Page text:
5 Ways Not to Hate Your Husband After Kids

Spread the love

Article preview thumbnail

Which brings me to resentment. Which brings me to Jancee Dunn’s new book How Not to Hate Your Husband After Kids, which she wrote after a crisis in her own marriage involving division of labor, anger, vicious fights, and finally, the realization that if things didn’t change, divorce was inevitable. Her meticulously researched book pulls together the social science behind domestic labor and gender roles (news to me: Men are more likely to be awakened by “strong wind” than a crying baby, whereas women will levitate awake and sprint into a child’s room—running through the air à la Crouching Tiger Hidden Dragon—at the merest infant sniff) with first-person interviews and her own marital experiments in couples counseling. She even sought help from an FBI crisis negotiator.

Advertisement

Advertisement

A note: Her how-to is primarily for heterosexual couples—there is a larger body of research on heterosexual couples than there is for same-sex couples, and hetero couples have all the aforementioned gender-role programming to deal with—but the book is pretty helpful for anyone at all who’s ever resented their partner after having a baby.

I spoke with Dunn to get her top five tips for not hating your partner after kids.

1. Let him screw up. 

A friend of mine recently said, about her husband and new baby girl, “He would take a bullet for this kid, but he might forget to put a hat on her.” Remember that social pipeline of information? He doesn’t have it, and if you don’t let him learn, you’re engaging in “maternal gatekeeping,” or keeping him from participating in the nitty-gritty of childcare.

He has to bond with his kids too, and you have to let him make mistakes. That means not hovering and not signaling, overtly or subtly, that you know better. Total immersion is the only way, says Dunn. “Leave the house. Get a coffee, or go away for the weekend. His way is not the wrong way.” (I have recently learned that it doesn’t actually help my sweating husband, when he’s struggling to get the kids out the door, to raise my eyebrows and say “classic mistake—always put your own coat on last.”) If you don’t have both partners fully taking ownership, then you’ll stay stuck in the employer/sullen teenage employee dynamic.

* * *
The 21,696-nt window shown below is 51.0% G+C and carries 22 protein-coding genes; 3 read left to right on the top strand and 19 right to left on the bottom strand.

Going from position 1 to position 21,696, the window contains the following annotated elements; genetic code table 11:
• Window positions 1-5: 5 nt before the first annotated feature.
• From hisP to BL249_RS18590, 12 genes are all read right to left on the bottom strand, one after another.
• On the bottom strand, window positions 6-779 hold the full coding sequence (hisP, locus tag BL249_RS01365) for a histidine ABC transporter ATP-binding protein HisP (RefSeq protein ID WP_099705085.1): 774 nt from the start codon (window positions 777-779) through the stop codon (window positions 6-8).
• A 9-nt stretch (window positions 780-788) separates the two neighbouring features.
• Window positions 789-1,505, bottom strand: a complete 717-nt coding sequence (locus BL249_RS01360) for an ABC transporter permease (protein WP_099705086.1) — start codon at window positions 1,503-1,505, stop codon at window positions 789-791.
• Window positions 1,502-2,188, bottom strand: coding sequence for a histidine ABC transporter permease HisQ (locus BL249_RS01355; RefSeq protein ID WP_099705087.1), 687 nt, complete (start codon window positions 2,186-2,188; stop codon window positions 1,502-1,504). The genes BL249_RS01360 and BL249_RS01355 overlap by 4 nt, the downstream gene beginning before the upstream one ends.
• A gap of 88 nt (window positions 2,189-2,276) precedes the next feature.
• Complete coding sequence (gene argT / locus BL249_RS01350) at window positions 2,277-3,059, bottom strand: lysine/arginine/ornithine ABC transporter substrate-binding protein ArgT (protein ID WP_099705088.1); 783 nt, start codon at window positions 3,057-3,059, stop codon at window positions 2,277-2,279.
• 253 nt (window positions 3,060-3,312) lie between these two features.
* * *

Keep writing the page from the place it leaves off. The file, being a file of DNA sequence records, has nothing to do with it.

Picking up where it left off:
But what, you ask, if your husband doesn’t want to do any domestic labor? What if he’s content to let you be the maker of the grocery lists and the keeper of the pediatrician appointments, summer camps, play dates and special laundry instructions? Then, Dunn, says, you are going to have to learn to …

2. Stay on your own side. 

You need to advocate for what you need, or stay on your own side. Now, this advocating can mean losing your temper and screaming that he needs to get off his ass and fold a load of laundry, or no it’s not okay to take a long nap after a long hot shower after taking a long solo run all morning, or you can have a civil conversation and divide up the chores. And keep having that civil conversation, weekly or monthly, as new responsibilities crop up and others fade away. (Goodbye diapers, hello baseball camp.)

Dunn suggests dividing housework based on who likes or loathes what chores—her own husband hates the grocery store (“the crowds, the florescent lighting, whereas I like seeing the new products and thinking about what I’m going to cook”) so food shopping has become her responsibility. He’s compulsively punctual, so he’s in charge of all things time-sensitive, like bill-paying and taking his daughter to her classes.

Article preview thumbnail

Not staying on your own side means stewing in silent fury as you do the dishes, bathe the kids, pack lunches and fold laundry—while your spouse reads a magazine in bed. It means presenting things as a choice: “Do you want to do baths or dishes?” and then, after that, “Do you want to fold laundry or pack lunches?”

Advertisement

This doesn’t necessarily mean that you get to dictate exactly how the chores get done—my husband prefers to pack lunches and do dishes in the morning, so unless I want to do these things myself…they’re waiting until tomorrow.

3. Insist on your half-day. 

Dunn tells me that “weekends should not be a forced march” of childcare and chores. “You need to negotiate weekend time, and ask each other ‘what are we doing this weekend that meets everyone’s needs?’” She calls it the “everyone sort of wins” strategy.

Article preview thumbnail